Fat-Free Products: Are They What You Want To Eat?

Fat Free!  Fat Free!  Fat Free!

All the commercials and advertisements are screaming FAT FREE.  I see it all over Instagram and Facebook and just about anywhere else you look but what is amazing to me is the lack of thought as to how a certain food is fat-free.  I take my biggest issues with products like mayo, yogurt and cheese but these aren’t the only ones.  Take a look at chips and cookies and those ‘diet’ boxes of ‘food’ with the label fat-free.  Dairy products just happen to be the ones that make me shake my head when they are labeled fat-free.

 Fat Free Products: Are They What You Want To Eat?

Fat Free? Not Naturally It Isn’t As Mayo Is Made From Eggs And Oils.

Do you know what is in mayo or yogurt?  In mayo there is oil and eggs……that’s it.  You know what is in oil and eggs?  FAT.  How about yogurt?  Ever read the ingredients list on yogurt that is not fat-free?  There is milk in yogurt so guess what there is FAT in milk and thus in yogurt.

So you want a fat-free mayo, or fat-free yogurt or funniest of all fat-free cheese?  Guess what you have to do to it?  You have to put it through a process that extracts fat and guess what gets to replace that fat?  SUGAR which will eventually make you fat if you don’t pay attention.

Yesterday I posted about how my body fat percentage has gone down quite a bit in the last three months and I did not do this buy eating foods labeled fat free.  I did this with a wise diet that supports my daily activities.  I also eat fat and while I am not sure if it is ‘a lot’ of fat I can tell you I am not on the fat free diet.  I eat eggs, avocados, nuts and coconut.  Eggs and nuts are consumed on a daily basis and they contain fat or what is considered to be a healthy fat.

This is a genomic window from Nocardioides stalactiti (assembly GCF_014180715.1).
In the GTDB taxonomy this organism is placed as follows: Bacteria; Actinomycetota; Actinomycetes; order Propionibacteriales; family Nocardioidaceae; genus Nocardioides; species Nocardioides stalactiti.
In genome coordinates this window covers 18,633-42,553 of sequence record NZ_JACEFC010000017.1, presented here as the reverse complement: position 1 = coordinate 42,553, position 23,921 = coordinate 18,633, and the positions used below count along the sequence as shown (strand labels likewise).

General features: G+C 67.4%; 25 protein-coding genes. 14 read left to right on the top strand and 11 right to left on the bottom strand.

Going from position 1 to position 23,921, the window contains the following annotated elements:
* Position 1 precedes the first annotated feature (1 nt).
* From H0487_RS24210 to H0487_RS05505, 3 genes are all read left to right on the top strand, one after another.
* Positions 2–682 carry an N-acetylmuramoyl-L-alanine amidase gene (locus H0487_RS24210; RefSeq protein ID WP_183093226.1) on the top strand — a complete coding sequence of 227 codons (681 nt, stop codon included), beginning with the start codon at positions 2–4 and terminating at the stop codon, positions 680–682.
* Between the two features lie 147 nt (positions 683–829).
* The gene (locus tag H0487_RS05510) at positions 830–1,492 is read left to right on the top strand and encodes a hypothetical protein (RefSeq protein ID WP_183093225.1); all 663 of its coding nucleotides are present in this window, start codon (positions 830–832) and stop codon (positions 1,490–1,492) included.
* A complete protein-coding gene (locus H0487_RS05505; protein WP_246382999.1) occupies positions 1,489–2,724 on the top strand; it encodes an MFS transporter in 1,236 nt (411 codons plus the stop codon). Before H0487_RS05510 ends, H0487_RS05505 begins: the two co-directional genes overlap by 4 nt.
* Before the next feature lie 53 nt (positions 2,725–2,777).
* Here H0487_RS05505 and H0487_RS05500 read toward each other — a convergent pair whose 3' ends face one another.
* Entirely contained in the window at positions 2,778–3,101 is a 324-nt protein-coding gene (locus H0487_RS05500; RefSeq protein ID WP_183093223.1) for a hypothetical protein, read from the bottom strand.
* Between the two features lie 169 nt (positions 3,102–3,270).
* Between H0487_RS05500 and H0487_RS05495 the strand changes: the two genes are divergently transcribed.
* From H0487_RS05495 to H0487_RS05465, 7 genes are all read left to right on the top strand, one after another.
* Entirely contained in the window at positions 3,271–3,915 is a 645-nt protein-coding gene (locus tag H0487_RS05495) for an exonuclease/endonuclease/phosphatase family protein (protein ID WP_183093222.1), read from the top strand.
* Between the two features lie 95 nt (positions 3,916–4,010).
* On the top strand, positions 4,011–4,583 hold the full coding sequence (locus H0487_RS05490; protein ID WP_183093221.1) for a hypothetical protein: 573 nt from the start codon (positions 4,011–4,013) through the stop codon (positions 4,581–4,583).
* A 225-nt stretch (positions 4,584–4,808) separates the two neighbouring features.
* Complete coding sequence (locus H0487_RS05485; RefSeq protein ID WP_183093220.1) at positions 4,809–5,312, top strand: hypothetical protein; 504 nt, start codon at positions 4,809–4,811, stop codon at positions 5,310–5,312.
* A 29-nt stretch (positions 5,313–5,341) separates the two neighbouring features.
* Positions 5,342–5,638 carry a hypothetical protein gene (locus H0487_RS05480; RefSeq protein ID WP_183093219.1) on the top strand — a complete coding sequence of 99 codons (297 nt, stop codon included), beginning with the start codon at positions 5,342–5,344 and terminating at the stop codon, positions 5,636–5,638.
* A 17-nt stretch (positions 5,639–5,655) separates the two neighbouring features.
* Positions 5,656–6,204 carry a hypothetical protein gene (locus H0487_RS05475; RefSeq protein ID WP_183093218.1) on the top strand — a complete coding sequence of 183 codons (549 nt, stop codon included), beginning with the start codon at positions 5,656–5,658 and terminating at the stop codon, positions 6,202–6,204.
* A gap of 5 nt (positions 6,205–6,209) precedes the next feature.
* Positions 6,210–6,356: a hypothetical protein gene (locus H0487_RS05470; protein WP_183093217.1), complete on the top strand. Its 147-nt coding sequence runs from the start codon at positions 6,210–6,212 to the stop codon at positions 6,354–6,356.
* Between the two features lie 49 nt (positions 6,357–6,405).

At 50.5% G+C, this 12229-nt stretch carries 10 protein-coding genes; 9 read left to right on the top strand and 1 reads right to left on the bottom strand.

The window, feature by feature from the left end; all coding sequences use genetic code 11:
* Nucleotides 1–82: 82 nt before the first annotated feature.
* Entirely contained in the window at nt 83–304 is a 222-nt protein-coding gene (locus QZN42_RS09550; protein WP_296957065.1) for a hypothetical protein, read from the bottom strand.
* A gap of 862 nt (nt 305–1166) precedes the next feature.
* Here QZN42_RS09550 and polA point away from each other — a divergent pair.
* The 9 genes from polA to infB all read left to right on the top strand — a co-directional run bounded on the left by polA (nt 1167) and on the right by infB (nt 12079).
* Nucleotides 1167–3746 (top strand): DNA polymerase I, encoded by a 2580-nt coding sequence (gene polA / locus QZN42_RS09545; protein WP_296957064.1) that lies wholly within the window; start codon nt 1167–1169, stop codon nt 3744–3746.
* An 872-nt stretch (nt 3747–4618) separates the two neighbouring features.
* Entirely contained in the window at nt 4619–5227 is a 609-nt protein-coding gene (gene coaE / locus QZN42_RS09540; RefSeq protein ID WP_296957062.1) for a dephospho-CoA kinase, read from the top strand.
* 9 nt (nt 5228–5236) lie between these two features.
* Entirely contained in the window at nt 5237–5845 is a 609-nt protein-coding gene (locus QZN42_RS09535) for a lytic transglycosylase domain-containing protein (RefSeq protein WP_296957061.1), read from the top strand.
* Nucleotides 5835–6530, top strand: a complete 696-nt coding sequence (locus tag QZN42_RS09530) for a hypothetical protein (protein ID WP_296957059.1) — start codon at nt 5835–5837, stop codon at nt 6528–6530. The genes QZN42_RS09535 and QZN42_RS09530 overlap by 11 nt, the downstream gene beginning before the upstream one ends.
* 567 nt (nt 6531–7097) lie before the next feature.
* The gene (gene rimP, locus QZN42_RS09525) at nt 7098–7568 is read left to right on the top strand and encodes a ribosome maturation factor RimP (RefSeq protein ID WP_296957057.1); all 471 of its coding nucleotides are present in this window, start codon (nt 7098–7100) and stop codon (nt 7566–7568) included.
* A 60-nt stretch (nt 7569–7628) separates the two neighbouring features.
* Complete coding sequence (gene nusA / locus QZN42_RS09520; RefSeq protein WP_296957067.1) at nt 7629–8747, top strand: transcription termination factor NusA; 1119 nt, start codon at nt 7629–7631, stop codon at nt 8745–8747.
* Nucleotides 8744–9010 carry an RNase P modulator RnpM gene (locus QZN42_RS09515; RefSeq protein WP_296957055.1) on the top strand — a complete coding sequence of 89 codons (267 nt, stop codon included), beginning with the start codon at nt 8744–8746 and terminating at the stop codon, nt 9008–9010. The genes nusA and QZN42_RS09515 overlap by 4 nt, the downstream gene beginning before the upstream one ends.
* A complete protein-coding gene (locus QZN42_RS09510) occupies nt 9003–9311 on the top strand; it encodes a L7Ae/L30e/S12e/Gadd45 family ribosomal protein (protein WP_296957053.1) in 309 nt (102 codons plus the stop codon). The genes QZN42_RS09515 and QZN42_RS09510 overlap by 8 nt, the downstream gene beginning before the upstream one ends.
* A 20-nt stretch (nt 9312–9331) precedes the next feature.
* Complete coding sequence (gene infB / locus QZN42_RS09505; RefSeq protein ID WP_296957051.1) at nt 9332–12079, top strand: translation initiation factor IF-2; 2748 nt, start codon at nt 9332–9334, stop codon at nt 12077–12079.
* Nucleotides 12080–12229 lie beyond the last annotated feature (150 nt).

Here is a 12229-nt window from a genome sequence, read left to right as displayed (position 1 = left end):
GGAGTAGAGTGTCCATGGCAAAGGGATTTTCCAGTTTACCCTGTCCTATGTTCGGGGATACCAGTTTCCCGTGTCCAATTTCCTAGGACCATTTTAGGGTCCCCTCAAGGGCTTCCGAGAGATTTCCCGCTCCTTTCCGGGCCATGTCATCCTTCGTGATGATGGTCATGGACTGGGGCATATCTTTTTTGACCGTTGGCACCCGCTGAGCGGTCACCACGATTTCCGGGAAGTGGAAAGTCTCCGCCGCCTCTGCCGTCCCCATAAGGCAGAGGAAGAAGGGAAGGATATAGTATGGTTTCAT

I looked back at my daily food log for the past week and I average approximately 85g of fat per day and on the day with the long bike ride I consumed 146g of Fat.  For each gram of fat that I consume that is equivalent to 9 calories but even then the percentage of calories is (on average) no more than 35%.  Yes, 35% of my calories may come from fat on any given day and yet my body fat percentage is shrinking.  Why?  It’s because the only fat-free food I eat is a vegetable.

If you look at the box or can that says fat-free and you look at the ingredients list you will be shocked, or at least I hope you would be, by what is actually in that product.

Let’s take a look at a product I would have consumed quite a bit of as a kid and even as an adult.  Fig Newtons.  I love figs as they are a naturally sweet tasting fruit that contains fat.

Here is the ingredient list for Fig Netwons:

Ingredients: ENRICHED FLOUR (WHEAT FLOUR, NIACIN, REDUCED IRON, THIAMINE MONONITRATE [VITAMIN B1], RIBOFLAVIN [VITAMIN B2], FOLIC ACID), FIGS PRESERVED WITH SULFUR DIOXIDE, CORN SYRUP, HIGH FRUCTOSE CORN SYRUP, SUGAR, SOYBEAN OIL, WHEY (FROM MILK), PARTIALLY HYDROGENATED COTTONSEED OIL, SALT, BAKING SODA, CALCIUM LACTATE, MALIC ACID, SOY LECITHIN (EMULSIFIER), POTASSIUM SORBATE ADDED TO PRESERVE FRESHNESS, ARTIFICIAL FLAVOR.